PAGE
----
:: COUGH-COUGH-aHACK-hack-hack :: Great Zook, what a disaster! Dust the entryway and the rack, leave the curtains and forge alone for now. Hurry, dolt, we have a guest. Look at these manacles! The thumb-screws have rusted solid, where on the green earth is that dratted oil can…
After a long hiatus I’m pleased to reopen my author interview dungeon, this time for a veteran of such treatment, Annie Lima. She knew what could happen, and yet she agreed to give me another crack at interrogation. I said, another crack… blast, the leather’s all rotted. Find me some wood blocks to slap together, and show her in. :: COUGH-COUGH-hack ::, drat this mess, I’ll get bronchitis for sure.
Q: Welcome, welcome Ms. Lima, just settle back there. Uncomfortable? Marvelous. Now then! We begin where we left off some time ago, on this completely heretical notion of yours of a modern world with what appears to be gladiatorial combat. And it continues in The Student and the Slave? Confess! Is this world of yours dystopian?
A: The setting is similar to that of a dystopian novel, but technically this world isn’t dystopian. It’s a whole different world that has never been connected to ours (even though it’s very similar in many ways).
Q: Not dystopian? But, but, slavery, young persons forced to do combat for entertainment. What else is this, Iron Chef Junior?
A: I think the problem at the heart of society is the basic idea that my needs and desires are more important and I matter more than they do. Without that basic mindset, slavery would never have been allowed to exist in the Krillonian Empire. Of course, thinking back through our own world’s history, you could argue that that same mindset has been at the root of every social injustice and societal conflict since the dawn of time.
Q: Aha! A classic case of whataboutism if I ever heard one.
A: And I don’t think I’d want to live in the Krillonian Empire. The prevalence of slavery would be too disturbing. Of course, it would be fun to watch an occasional cavvara shil match, or maybe even learn the martial art myself.
Q: I still say this is completely unorthodox: slavery has no place in society, only in the privacy of our own homes. And speaking of that, tell us now on your honor, how does the existence of slavery affect the role of the family?
A: Enslaved families can be ripped apart at any time when one of their members is sold. Free families have it much better, of course, but when they own slaves, their kids tend to grow up without learning much personal responsibility. Not having to do chores or pick up after themselves, and being able to order adults around, tends to produce some unpleasant characteristics (as we see in the character of Raymond).
Q: By the rules you just laid down I think my child may qualify an owner. Is your hero fighting for the same things classic fantasy heroes have fought for?
A: Classic fantasy heroes tend to fight for good to triumph over evil in one form or another. It’s the same in this book. My two heroes, Bensin and Steene, are both fighting for freedom from captivity and injustice (Steene for his own, Bensin for Steene’s). In addition, both struggle toward the goal of their family being reunited. Bensin also struggles to make the right choice when he is caught in an ongoing moral dilemma (raising the money needed for Steene’s rescue and to provide for his little sister, when the only paying job he can find involves providing combat training to members of a dangerous street gang).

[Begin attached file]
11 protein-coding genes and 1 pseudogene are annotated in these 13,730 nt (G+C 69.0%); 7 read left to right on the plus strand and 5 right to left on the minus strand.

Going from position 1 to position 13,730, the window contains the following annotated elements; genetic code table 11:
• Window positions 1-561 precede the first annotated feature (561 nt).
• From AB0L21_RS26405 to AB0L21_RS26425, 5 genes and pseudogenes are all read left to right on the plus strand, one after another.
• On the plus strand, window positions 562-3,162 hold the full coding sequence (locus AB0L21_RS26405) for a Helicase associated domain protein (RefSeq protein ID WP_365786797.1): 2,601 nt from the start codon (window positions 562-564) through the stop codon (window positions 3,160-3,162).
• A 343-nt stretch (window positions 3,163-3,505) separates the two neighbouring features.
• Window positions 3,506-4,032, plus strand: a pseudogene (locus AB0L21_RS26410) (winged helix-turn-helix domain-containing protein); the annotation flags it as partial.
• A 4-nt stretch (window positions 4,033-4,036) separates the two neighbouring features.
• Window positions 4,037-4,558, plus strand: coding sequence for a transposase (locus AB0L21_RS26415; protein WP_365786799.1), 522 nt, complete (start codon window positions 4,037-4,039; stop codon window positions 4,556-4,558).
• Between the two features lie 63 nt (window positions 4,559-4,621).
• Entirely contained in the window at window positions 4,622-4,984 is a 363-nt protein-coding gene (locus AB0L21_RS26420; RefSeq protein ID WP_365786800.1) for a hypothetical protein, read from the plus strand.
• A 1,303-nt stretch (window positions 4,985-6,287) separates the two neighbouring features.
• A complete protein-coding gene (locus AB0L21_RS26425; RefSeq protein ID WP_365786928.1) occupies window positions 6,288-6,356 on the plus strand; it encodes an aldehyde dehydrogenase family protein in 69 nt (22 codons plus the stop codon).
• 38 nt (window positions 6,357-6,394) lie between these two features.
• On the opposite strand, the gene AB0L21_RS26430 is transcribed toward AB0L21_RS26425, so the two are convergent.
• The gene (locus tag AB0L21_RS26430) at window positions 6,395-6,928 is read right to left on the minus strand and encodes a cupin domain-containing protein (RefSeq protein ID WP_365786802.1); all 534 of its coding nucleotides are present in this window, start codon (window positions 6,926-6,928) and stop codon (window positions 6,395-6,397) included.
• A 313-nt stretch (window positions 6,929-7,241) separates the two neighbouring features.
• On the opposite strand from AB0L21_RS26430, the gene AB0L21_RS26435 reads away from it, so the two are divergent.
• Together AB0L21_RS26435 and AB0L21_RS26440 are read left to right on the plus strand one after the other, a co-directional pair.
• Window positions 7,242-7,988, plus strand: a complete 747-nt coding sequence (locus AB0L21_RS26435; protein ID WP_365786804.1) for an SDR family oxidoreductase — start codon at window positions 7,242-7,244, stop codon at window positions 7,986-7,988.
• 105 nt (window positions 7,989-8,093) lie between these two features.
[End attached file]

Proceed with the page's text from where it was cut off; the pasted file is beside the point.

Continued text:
Q: Ahh, now that’s more like it, a marvelously painful dilemma. How I wish I’d thought of that one. How do you get out of being a slave anyway? Is there any chance at all except through winning at the games?
A: Actually, winning at the games doesn’t set a gladiator free.
Q: Whaat? How cruel! Lady, you can be the substitute torturer around here, are you any good with dusting?
A: It just allows him to stay alive a little longer as an enslaved gladiator. Most slaves don’t have the combat skills to go anywhere near the arenas, though (luckily for them). The only way they can legally leave their life of slavery is if they are allowed to hire themselves out on their weekly day off and save their money until they can one day purchase their freedom – assuming their owner is inclined to sell them, of course. Kind owners do occasionally set their own slaves free, but that’s rare. In recent months, though, another possibility has opened up. Tarnestra has become the first province to outlaw slavery, meaning that if a slave anywhere in the Krillonian Empire manages to escape and get there, he or she won’t be sent back and cannot legally be recaptured. However, Tarnestra is now full of homeless and hungry former slaves looking for work, so freedom has not been quite the “happily-ever-after” that many people hoped. (This is the situation that Bensin now finds himself in.)
Q: I see, quite interesting. How hard would it be to pick up this book without reading the prequels?
A: Someone who hadn’t read the first two books in the trilogy would still be able to understand this one. Early on in the story, I do refer back to enough of what came before that things would make sense. However, I think readers would get the sense that they haven’t gotten the full story, so I would definitely recommend reading the trilogy in order if at all possible.
Q: We can facilitate that I think. Here are all the links you need to pick up this wonderful series, which has a new volume coming out now. And you can also contact Annie Lima (that is, once I get her hands out of this manacle- where’s that accursed oil!)
::COUGH, hack ::
Connect with the Author Online:
Amazon Author Page: http://bit.ly/AnnieDouglassLimaOnAmazon
Now, enter to win an Amazon gift card or a free digital copy of the first two books in the series!